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Barriers to gigafactory projects in LATAM remain as CATL announces plans for first in region


Latin America (LATAM) has no lithium-ion battery gigafactories despite huge lithium-ion reserves, but CATL’s Mexico announcement could be the first of many, if economic and business drivers fall into place.

There are several reasons why the region has lagged behind other continents, Fitch associate analyst Phoebe O’Hara, who specialises in EV supply chains, told But various trends mean the firm expects LATAM to grow its battery manufacturing over the long term, although O’Hara said this will probably be limited to Mexico, Argentina, Chile and Brazil.

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One big barrier is that, while the continent has a substantial portion of today’s mining activities and the largest reserves in the world, its lithium refining capacity is much weaker, with the vast majority of this done in China.

The fact that having lithium alone is far from enough to foster a domestic battery manufacturing industry was pointed out by one of the proponents of a project in Chile, which has the world’s largest reserves by some distance, which never got off the ground.

That would have been the continent’s first, a title which looks set to be taken by the world’s largest battery manufacturer CATL which recently announced plans to build a facility in Mexico and is currently assessing locations.

It should be stated that there are several facilities producing lithium-ion batteries that are operational today or set to go online later this year, in Bolivia (Quantum Batteries), Argentina (UniLib) and Brazil (BYD) for example. But all are small-scale or attached to an existing niche EV production plant like trucks or buses and not serving the general market.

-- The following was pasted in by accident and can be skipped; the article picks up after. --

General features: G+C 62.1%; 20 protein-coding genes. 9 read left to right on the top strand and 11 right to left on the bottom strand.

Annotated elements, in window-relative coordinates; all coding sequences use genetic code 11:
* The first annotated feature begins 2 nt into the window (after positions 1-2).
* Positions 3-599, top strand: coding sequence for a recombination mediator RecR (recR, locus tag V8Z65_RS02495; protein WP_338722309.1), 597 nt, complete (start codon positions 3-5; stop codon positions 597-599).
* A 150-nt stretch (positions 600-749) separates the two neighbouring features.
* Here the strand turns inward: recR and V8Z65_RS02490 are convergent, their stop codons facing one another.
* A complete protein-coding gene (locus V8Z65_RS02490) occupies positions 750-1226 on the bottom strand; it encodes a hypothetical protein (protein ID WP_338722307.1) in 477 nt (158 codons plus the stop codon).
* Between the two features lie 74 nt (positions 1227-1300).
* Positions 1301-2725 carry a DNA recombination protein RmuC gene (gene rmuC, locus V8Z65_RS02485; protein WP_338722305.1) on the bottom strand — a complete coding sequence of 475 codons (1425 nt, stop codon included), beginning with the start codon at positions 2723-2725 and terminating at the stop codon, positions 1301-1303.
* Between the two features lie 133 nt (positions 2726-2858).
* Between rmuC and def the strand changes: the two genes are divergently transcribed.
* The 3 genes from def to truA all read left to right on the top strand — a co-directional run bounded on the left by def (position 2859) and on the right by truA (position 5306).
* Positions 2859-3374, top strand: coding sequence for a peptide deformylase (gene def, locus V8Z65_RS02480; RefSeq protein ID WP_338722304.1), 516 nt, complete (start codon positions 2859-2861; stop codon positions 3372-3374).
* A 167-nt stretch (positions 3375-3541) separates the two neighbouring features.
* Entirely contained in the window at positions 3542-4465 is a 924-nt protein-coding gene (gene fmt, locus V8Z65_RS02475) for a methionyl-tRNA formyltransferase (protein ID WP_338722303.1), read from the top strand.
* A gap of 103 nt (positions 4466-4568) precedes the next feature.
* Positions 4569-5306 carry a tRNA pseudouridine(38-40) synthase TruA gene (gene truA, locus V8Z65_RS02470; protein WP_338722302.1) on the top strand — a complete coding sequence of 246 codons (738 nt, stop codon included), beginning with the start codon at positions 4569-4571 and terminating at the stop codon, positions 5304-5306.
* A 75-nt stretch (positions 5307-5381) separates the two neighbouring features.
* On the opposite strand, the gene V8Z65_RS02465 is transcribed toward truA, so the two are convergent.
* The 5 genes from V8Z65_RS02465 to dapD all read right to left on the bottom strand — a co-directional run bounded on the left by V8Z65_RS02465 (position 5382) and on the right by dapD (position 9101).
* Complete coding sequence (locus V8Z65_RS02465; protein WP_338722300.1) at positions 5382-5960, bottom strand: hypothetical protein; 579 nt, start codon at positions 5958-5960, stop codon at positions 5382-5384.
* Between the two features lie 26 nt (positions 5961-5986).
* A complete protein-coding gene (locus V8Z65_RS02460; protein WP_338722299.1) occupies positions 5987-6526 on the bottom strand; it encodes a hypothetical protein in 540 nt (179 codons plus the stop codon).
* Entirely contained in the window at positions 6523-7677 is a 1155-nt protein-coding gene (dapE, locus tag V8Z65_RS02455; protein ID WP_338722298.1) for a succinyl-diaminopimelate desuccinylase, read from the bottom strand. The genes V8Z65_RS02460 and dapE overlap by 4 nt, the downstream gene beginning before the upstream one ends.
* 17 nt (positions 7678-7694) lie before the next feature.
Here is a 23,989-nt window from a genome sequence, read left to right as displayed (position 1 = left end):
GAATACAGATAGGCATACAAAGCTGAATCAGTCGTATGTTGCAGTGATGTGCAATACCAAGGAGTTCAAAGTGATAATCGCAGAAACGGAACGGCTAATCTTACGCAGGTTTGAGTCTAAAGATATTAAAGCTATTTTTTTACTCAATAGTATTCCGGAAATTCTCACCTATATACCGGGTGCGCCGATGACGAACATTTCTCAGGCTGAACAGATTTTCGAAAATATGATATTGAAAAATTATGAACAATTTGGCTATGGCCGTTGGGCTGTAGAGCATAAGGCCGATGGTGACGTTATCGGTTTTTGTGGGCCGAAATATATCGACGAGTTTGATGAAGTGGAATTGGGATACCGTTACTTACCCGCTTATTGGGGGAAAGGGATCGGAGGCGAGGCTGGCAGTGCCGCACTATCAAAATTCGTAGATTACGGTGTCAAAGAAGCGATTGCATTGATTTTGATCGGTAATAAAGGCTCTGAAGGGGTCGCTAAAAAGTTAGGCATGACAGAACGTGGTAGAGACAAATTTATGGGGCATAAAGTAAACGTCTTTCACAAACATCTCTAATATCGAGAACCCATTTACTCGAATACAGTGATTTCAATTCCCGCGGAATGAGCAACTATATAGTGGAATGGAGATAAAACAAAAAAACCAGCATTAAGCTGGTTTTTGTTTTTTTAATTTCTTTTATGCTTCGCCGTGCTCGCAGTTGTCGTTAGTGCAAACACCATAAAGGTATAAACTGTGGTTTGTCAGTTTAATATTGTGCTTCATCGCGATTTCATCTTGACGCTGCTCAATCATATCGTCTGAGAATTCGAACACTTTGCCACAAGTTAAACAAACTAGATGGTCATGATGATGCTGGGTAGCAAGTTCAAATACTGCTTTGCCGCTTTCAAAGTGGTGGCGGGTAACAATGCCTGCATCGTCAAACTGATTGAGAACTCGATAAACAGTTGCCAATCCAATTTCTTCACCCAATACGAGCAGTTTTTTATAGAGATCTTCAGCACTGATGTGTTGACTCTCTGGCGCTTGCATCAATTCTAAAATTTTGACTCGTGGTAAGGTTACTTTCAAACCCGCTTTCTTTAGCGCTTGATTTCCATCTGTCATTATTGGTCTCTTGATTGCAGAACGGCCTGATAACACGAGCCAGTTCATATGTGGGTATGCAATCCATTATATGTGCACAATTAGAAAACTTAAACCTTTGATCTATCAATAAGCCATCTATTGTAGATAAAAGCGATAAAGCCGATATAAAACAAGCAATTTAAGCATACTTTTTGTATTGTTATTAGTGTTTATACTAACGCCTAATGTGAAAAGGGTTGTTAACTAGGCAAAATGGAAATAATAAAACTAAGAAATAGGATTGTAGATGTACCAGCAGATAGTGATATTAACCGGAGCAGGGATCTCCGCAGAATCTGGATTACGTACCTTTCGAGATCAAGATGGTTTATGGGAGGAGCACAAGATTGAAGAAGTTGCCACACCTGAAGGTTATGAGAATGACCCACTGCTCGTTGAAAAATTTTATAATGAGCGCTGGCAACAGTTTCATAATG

The lack of a substantial domestic passenger EV market in LATAM is itself another major barrier to the development of lithium-ion gigafactory projects in the region, O’Hara said. EV sales drive the EV production market because it makes sense to sell locally.

“We’re expecting sales of only 60,000 EVs in LATAM this year compared to 7 million in Asia, 1.4 million in North America and 2.7 million in Europe. We are seeing a growth in EV production but not to the extent in the other continents,” O’Hara said.

Adding: “There are also substantial gaps in regulatory frameworks and government support needed for these sorts of projects, and a really high operational risk in general across the continent when you consider the size of the investment needed, generally in the billions of US dollars.”

Argentina does have plans to substantially expand its lithium refining capabilities – with Fitch expecting it to double its share of the global lithium refining market by 2027 – and a battery manufacturing plant launching later this year may be a sign of things to come.

Sometimes referred to as UniLib, the plant in Buenos Aires has space for an eventual annual production capacity of 13GWh and is a collaboration between a host of state-owned companies and organisations including the Ministry of Science, Technology and Innovation (MINCyT). It will initially serve the needs of the Ministry of Defence and the Ministry of Production of the Province of Buenos Aires.

And while the presence of lithium reserves in LATAM has not been enough to onshore downstream parts of the lithium-ion battery supply chain, the skyrocketing price of the metal has led some companies reliant on to make direct investments into the region to have more control over the crucial material. Their presence in the market could be arguably make them more likely to consider local battery production sites too in the long-run, assuming the other economic and business factors fall into place.

“In the last year alone we’ve seen eight investments into lithium mining in LATAM directly by automakers or battery manufacturers to ensure their supply in the region,” O’Hara said.

“The need for lithium is making it really important to have a foothold in the region and I think as EV demand picks up, which we expect to happen over the 2020s, there will be a lot more EV production sites and a lot more gigafactories that will be needed to supply those factories.”

More gigafactories producing lithium-ion battery cells, even if primarily for EVs, will help ease up bottlenecks in supply. has heard from multiple sources that most battery cell manufacturers are sold out for the next two years.

And the continent’s close access to lithium and – in the long-run – more refining capabilities should mean it does not face the same sorts of shortages that some analysts have said mean some of Europe’s gigafactories will need to change their planned battery chemistry.

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